Building the State through the Nation: Dual Citizenship Policies in Central and Eastern Europe
Sociology and Anthropology University of Windsor Windsor, Canada
Panel 1: Citizenship and Governance (Chair: Professor Virginie Guiraudon)
My paper provides a historical-sociological investigation of post-communist dual citizenship policies and practices in Central and Eastern Europe, proposing to conceive of citizenship as a means of state building. While dual citizenship policies in Western Europe generally took an inclusionary form, generated by the stringent need to incorporate and assimilate foreign immigrants, and to come to terms with their colonial and world expanding capitalist past, in Central and Eastern Europe they have essentially been differentialist, putting emphasis on ethno-cultural distinctions and privileged historical relationship with a state.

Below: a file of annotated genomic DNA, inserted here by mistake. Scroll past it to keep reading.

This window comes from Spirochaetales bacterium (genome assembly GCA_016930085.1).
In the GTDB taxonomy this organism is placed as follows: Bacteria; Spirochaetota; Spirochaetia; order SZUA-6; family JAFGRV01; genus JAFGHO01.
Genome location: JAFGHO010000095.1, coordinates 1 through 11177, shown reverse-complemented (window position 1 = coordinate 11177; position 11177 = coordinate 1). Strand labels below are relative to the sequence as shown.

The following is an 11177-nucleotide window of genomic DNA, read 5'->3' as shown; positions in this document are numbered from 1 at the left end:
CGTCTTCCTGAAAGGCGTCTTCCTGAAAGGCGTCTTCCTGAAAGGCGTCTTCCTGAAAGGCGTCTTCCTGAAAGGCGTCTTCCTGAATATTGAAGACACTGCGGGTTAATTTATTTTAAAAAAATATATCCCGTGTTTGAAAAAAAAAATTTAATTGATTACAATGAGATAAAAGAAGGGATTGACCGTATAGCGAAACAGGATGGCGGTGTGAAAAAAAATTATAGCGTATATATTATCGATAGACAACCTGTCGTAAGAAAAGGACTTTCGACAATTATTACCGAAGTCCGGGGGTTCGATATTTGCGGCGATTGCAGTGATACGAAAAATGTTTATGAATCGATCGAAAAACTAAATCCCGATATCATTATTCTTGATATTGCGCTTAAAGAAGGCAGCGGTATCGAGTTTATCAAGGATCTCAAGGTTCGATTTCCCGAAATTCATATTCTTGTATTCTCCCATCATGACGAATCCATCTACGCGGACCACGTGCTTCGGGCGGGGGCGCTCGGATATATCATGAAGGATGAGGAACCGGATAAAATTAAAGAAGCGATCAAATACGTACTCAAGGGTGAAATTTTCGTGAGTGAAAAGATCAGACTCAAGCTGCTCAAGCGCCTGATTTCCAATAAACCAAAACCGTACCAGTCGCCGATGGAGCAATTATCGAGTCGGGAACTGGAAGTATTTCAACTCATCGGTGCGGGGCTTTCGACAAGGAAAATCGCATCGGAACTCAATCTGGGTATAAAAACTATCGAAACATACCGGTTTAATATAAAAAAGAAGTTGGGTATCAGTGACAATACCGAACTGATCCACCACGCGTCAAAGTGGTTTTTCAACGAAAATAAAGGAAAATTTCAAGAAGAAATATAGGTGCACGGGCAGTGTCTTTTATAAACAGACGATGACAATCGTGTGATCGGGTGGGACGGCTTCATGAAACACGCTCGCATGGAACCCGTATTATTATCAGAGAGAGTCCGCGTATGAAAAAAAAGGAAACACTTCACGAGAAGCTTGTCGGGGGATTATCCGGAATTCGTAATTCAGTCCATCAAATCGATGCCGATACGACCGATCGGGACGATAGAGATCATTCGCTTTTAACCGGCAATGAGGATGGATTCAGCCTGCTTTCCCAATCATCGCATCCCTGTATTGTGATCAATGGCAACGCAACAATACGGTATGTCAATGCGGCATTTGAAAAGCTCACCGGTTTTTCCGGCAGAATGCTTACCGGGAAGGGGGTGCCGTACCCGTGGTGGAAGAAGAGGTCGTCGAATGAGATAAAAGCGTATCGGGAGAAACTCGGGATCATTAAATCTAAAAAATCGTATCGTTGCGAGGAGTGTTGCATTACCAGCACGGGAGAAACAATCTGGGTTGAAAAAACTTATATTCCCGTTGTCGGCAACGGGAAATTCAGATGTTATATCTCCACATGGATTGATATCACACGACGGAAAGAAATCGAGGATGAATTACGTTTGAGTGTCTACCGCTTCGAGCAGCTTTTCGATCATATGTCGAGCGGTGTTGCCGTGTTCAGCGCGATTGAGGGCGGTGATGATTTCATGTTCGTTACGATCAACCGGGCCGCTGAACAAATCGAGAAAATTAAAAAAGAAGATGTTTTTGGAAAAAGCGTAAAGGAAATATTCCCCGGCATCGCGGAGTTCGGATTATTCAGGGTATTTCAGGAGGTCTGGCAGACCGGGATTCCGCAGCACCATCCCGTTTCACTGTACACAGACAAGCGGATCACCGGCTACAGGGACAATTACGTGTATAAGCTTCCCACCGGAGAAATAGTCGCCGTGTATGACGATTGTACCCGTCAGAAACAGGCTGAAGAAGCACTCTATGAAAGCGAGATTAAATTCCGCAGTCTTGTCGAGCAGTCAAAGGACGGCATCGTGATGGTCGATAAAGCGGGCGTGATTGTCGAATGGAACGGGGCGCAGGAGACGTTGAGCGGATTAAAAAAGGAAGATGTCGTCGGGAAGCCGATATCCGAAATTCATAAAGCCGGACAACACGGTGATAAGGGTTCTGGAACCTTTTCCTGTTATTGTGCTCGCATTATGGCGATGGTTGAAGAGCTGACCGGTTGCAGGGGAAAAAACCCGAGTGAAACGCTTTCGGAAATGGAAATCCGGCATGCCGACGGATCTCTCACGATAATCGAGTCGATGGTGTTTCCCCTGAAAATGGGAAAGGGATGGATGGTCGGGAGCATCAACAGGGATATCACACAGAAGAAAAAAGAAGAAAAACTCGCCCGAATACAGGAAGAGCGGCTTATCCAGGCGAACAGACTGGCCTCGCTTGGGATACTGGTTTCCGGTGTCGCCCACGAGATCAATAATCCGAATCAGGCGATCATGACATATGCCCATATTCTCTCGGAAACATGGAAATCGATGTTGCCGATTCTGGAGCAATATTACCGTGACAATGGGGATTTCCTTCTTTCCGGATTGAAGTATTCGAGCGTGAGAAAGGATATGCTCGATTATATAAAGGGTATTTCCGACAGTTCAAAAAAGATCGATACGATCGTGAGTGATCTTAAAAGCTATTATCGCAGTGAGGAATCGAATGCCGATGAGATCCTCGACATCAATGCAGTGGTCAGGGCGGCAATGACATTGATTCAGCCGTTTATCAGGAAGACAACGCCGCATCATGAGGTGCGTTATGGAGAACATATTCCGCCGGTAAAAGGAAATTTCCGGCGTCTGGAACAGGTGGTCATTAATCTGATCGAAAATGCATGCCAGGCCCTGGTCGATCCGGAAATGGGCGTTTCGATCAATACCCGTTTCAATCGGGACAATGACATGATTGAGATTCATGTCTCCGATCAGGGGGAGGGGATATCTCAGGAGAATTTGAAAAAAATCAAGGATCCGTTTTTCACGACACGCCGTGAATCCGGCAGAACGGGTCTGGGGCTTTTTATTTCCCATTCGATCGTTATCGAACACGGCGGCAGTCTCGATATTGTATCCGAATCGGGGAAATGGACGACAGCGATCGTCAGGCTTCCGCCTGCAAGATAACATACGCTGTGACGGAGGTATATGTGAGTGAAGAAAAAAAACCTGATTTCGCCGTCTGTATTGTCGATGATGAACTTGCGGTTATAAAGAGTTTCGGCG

In an attempt to synthesize the dominant motives governing the strategies chosen by these states, in the second part of the paper dual citizenship practices are inventoried according to a typology that reveals important historically built and practically shaped variation and significance of the state rationalities involved.
Finally, an examination of asymmetries in dual citizenship, relating both to the eased and privileged access to citizenship to co-ethnics abroad or expatriates wishing to return, and to the degree to which states accept their emigrated citizens to become dual nationals, as compared to their reluctance to accept dual citizenship at naturalized citizens, aims to further the state building argument, and to point to the tensions inherent in dual citizenship legislation.